¶ 13. Defendant first argues that the trial court erred by permitting the State to elicit Cook's statement that "it was not beyond the realm of possibility that [defendant] had done this" through Poljacik's hearsay testimony on redirect examination. We review the trial court's evidentiary rulings for abuse of discretion. State v. Gemler, 2004 VT 3, ¶ 11, 176 Vt. 257, 844 A.2d 757. At trial, defendant objected to the admission of Poljacik's testimony on hearsay and relevance grounds. The trial court admitted the testimony on the theory that defendant had "opened the door" by eliciting other hearsay statements from Poljacik and Cook's telephone conversation during Poljacik's cross examination. These statements pertained to how the incident affected Poljacik and Cook's friendship, and to Cook's recollection of whether complainant entered his room the night of the incident.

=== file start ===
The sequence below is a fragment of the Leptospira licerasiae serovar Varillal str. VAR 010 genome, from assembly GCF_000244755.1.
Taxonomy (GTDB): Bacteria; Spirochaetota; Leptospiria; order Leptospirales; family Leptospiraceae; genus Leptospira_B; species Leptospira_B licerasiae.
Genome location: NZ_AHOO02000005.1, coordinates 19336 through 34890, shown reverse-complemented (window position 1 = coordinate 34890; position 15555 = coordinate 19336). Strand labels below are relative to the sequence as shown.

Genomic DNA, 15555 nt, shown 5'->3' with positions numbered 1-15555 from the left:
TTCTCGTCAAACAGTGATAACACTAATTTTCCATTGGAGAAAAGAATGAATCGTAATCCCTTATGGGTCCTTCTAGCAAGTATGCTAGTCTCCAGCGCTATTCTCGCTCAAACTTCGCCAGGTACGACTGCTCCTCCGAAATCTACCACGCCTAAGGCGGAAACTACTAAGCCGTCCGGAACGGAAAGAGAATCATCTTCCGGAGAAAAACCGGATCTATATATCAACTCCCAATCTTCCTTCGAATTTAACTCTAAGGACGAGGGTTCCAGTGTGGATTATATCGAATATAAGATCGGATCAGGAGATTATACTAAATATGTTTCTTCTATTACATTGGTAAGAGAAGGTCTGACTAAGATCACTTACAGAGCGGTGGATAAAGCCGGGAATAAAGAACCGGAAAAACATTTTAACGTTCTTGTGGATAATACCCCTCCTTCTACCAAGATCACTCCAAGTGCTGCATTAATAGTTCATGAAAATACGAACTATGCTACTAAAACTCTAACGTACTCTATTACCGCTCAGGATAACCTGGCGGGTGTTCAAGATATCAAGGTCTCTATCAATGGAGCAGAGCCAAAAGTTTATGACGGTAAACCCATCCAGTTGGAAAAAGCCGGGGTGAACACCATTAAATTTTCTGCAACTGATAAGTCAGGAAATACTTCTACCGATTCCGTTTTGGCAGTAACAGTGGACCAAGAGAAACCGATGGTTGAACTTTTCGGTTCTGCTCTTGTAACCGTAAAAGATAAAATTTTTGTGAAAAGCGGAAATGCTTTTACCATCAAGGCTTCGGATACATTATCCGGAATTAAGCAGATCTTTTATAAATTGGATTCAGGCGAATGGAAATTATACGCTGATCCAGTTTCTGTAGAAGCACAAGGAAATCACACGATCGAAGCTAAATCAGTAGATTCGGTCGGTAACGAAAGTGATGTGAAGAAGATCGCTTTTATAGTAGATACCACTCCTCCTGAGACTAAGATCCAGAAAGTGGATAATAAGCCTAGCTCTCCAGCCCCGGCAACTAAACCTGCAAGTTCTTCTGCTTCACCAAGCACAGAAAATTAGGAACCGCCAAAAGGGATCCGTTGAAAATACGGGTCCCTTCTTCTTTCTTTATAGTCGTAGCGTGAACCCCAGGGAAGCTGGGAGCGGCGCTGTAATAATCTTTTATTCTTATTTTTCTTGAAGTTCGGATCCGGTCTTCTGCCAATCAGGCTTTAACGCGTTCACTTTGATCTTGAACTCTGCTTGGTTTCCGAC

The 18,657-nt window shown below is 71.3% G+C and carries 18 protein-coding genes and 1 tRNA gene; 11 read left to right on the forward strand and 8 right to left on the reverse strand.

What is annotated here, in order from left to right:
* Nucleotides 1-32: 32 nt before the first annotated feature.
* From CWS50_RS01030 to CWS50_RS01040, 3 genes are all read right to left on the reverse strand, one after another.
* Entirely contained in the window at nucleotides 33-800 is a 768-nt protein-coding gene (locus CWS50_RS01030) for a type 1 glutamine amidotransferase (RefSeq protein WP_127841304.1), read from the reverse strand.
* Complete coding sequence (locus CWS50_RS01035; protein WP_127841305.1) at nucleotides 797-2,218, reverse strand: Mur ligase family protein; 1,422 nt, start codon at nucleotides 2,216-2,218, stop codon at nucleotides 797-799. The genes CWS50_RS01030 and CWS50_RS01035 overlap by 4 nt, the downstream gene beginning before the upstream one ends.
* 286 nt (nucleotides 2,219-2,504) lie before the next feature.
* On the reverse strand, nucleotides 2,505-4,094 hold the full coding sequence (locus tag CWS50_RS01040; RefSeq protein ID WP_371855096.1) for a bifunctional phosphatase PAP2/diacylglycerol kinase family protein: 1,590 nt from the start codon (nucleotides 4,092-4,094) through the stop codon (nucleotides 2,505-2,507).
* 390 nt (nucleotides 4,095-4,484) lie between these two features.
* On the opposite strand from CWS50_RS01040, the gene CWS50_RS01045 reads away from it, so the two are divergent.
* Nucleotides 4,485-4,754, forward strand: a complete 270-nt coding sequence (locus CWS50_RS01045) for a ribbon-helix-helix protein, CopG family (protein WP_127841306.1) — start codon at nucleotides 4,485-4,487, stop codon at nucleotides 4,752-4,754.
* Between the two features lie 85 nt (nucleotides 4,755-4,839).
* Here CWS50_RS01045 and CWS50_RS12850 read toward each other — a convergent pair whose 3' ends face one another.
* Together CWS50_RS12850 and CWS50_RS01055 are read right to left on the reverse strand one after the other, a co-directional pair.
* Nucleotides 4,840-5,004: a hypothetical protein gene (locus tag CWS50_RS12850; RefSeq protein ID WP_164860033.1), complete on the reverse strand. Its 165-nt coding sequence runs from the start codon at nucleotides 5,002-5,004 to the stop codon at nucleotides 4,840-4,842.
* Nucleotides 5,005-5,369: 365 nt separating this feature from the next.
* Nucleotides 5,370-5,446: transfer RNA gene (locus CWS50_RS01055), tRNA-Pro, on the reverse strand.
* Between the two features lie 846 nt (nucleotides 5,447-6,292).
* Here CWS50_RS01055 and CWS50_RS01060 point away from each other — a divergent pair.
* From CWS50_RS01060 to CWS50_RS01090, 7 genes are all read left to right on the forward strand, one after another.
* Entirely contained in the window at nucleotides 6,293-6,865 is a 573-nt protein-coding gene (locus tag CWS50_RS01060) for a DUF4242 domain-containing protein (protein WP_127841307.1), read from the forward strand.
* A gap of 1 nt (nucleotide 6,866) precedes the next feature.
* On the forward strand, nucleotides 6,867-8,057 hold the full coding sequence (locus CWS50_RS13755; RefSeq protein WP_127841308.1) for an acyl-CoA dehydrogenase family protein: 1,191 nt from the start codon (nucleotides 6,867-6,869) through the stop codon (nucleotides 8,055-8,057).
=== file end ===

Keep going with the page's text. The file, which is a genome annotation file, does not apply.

¶ 14. Under the "open-door" doctrine, also known as the doctrine of invited error or curative admissibility, a party's use of evidence to create an incomplete or misleading picture opens the door so that the opposing side may, in the court's discretion, use otherwise-inadmissible evidence to "complete the picture with appropriate detail." See State v. Malshuk, 2004 VT 54, ¶ 14, 177 Vt. 475, 857 A.2d 282 (mem.); see also United States v. Martinez, 988 F.2d 685, 702 (7th Cir. 1993) (explaining that "where a proponent introduces inadmissible evidence, a court may permit the opponent to introduce similarly inadmissible evidence in rebuttal or engage in otherwise-improper cross-examination"). This doctrine "recognizes that evidence that may be inadmissible for the prohibited purpose may be admitted for other permissible purposes." State v. Recor, 150 Vt. 40, 44, 549 A.2d 1382, 1386 (1988). The doctrine is not, however, an invitation to admit all nominally related information as evidence. The open-door doctrine "should be applied only to the extent necessary to remove any unfair prejudice which might otherwise have ensued from the original evidence." State v. Percy, 146 Vt. 475, 482, 507 A.2d 955, 959 (1986) (quotation omitted); see also Martinez, 988 F.2d at 702 (holding that only evidence necessary to rebut misleading statements and to "neutralize or cure any prejudice" created by the "incomplete picture" is admissible); State v. Batchelor, 135 Vt. 366, 369, 376 A.2d 737, 740 (1977) (stating that open-door doctrine is not tool for "prosecutorial ‘over-kill' ").